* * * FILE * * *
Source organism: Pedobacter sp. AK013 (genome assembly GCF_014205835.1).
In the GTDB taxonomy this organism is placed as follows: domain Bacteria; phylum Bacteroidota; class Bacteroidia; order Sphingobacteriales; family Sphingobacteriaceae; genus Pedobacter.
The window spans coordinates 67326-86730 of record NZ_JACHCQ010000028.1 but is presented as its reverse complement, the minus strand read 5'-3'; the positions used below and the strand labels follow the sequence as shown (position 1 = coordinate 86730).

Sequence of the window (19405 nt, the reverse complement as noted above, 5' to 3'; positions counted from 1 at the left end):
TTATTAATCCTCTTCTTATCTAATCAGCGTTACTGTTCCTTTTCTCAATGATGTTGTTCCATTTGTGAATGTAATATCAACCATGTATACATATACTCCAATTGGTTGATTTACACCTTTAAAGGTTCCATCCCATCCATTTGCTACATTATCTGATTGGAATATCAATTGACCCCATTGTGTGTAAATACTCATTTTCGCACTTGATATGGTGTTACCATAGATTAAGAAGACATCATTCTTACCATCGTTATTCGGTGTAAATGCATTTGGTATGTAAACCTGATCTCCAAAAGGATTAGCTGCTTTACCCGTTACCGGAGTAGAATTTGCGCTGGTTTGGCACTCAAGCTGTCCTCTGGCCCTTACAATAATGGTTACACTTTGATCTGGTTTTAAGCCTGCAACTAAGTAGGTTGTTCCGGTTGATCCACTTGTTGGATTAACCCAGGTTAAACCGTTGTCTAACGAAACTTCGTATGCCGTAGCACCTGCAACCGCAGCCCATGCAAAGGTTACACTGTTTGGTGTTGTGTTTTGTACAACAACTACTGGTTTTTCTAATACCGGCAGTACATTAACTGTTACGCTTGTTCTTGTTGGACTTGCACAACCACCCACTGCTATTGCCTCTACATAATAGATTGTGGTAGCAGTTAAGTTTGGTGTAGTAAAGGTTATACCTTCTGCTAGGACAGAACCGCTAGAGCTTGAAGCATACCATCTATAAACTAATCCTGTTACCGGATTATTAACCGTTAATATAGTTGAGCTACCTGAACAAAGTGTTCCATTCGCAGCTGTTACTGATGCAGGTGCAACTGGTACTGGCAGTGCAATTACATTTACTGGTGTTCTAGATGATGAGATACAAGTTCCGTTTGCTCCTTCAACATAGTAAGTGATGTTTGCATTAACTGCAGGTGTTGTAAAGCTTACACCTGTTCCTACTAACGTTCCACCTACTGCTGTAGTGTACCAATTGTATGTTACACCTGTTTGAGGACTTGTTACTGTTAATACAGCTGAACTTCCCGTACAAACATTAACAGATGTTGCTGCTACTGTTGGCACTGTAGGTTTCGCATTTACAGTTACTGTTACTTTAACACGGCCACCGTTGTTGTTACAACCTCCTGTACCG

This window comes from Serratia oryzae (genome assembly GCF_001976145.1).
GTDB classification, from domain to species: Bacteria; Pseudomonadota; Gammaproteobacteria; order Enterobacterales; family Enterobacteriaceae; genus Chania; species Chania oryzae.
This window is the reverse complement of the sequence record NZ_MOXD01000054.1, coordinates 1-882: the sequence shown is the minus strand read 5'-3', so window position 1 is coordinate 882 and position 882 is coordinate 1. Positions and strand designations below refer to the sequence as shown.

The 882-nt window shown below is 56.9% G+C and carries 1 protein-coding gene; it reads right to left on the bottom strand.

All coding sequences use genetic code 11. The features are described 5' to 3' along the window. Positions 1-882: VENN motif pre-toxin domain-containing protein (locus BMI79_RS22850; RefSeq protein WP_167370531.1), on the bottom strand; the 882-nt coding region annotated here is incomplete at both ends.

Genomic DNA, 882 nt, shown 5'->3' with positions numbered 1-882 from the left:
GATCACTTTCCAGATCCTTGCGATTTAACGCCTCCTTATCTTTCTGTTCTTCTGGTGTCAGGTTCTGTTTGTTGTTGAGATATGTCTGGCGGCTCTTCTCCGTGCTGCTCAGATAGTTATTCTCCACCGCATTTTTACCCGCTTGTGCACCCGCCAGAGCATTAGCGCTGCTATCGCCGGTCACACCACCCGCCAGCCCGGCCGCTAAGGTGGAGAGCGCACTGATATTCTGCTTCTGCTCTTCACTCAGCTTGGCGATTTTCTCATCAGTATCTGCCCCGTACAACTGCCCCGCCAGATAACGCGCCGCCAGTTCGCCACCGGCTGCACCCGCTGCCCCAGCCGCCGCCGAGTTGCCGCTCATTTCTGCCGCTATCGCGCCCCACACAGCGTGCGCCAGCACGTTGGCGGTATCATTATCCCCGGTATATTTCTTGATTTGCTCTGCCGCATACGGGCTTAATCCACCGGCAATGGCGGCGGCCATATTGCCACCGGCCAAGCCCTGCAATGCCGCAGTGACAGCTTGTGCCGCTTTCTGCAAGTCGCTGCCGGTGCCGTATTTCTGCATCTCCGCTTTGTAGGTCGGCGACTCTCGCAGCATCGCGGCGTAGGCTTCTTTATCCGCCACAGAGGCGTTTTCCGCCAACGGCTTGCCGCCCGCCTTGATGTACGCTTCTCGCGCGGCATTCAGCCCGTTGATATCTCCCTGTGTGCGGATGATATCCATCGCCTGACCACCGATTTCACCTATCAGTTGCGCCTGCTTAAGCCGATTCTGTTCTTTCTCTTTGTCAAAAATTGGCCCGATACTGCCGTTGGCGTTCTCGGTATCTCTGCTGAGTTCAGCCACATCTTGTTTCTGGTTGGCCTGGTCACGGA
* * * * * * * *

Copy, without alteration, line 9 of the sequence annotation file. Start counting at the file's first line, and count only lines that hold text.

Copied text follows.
The 882-nt window shown below is 56.9% G+C and carries 1 protein-coding gene; it reads right to left on the bottom strand.